The trees on our property is a mixture of spruce and deciduous trees like birch, European ash, and common aspen. Spruce, like the Norway spruce and Scots pine are cultivated for forestry. Forestry is a big business in Sweden and for large property owners, trees are money.
Why We Chose to Keep our Trees
When we bought the farm, our neighbour suggested we should cut down the forest to get more sun around the house in the evening. With this in mind we had a company assess the value of our trees. but in the end, we decided we were better off keeping the trees.
We didn’t want to be surrounded by clear-cut forests for years to come. Firstly, we probably won’t have time enough to watch a new generation of trees mature. Secondly, we love being surrounded by trees. Above all, now that the neighbour with forests bordering our property has cut down most of his trees, we are really thankful we kept our trees standing.
Trees are Beautiful
Our small forests frame in our fields beautifully and we love the sight of tall trees. Thinking ahead, we want to establish a glamping business, and keeping the trees will be better for attracting visitors. Besides, trees are also better for wildlife too.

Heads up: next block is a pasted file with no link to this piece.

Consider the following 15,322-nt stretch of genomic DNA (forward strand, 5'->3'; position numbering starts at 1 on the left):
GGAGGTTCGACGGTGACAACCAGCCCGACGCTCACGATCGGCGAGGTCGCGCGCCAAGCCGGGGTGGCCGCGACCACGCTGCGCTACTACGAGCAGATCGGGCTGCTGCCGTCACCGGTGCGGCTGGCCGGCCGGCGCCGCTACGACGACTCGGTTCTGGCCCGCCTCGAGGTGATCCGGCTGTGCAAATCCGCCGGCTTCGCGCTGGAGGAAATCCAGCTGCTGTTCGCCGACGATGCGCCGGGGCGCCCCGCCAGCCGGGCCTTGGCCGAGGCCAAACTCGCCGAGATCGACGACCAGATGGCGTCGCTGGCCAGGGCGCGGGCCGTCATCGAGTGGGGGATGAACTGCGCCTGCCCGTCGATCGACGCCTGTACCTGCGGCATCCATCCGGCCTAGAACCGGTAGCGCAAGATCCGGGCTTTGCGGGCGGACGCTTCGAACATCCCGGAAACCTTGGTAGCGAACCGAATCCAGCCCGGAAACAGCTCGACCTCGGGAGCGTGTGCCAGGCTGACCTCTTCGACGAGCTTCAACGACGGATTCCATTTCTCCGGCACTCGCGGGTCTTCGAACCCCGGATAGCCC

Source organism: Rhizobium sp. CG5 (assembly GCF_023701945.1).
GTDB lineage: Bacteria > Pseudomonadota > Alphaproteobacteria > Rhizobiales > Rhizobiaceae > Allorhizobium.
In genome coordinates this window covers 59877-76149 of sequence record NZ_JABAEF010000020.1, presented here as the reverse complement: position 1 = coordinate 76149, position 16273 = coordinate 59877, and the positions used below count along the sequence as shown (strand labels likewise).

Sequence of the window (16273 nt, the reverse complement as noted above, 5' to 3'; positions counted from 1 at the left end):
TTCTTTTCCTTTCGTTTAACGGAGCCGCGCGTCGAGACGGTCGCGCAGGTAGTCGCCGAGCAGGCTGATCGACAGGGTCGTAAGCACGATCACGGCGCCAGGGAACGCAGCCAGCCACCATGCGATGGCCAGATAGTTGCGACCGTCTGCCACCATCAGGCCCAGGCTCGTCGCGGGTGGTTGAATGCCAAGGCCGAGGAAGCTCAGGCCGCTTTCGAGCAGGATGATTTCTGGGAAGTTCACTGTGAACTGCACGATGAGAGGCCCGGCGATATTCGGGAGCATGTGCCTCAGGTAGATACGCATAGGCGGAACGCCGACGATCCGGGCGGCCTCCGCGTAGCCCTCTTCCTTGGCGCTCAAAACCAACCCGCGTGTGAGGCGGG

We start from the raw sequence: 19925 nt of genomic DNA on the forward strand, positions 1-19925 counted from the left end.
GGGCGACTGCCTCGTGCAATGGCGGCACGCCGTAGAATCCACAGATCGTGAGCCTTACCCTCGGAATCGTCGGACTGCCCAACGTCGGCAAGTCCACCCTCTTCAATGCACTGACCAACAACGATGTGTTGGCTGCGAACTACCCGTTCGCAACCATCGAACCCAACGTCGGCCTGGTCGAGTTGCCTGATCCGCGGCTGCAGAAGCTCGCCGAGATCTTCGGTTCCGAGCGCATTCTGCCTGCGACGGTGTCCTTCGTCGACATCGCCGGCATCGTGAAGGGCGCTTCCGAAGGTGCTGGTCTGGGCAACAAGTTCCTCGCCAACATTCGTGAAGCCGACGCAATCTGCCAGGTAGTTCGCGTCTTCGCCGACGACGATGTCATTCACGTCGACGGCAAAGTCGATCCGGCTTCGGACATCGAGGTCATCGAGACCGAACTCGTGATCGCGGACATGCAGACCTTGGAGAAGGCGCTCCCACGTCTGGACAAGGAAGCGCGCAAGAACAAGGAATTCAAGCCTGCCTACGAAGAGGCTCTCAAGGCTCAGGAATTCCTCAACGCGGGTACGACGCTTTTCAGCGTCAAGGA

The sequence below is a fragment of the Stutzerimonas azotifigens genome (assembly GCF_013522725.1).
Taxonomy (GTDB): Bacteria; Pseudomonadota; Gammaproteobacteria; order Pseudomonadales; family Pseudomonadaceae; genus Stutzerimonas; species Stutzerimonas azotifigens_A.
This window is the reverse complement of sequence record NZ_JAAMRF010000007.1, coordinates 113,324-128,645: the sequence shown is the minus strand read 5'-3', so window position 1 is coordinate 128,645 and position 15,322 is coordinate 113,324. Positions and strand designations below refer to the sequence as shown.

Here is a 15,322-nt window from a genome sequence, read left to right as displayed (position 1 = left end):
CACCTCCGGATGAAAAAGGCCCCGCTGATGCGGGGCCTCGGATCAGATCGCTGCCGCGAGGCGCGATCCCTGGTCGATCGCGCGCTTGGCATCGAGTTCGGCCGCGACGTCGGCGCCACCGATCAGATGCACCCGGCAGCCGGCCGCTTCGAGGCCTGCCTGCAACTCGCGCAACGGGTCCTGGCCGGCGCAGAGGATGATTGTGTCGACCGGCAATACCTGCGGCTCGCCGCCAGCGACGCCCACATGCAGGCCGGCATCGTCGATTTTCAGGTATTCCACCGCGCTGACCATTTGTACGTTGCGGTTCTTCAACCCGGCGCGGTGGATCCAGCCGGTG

How do we get firewood?
On the other hand, we heat our house with wood. Wood burning furnaces are common in Sweden, particularly on the countryside. The wood-burner heats water that circulates to radiators around the house, as well as the water we use for showers and washing. Provided that, we need a substantial amount of firewood every year.
In any case, our forests are not large enough to supply us with a sufficient amount of firewood. Luckily, we have neighbours with large forests and not time or energy to maintain them. Frank has asked around and we now have access to several plots where we can take down trees for firewood.
With all this in mind, obtaining fire wood is a suitable winter activity. Before Christmas, Frank went and cut down several trees on a plot not too far from our farm. That was the first stage in a series of procedures. Following that, we have to cut the logs to size, transport them to the farm before cleaving the logs into pieces that can be stacked to dry.
In the end, the wood we work with this year, won’t be used before next year, or even the year thereafter. So, making fire wood is a long and slow process. But, it helps keep us warm as well as fit.
A bi-product of cutting down trees for firewood is that we also get a lot more wood chips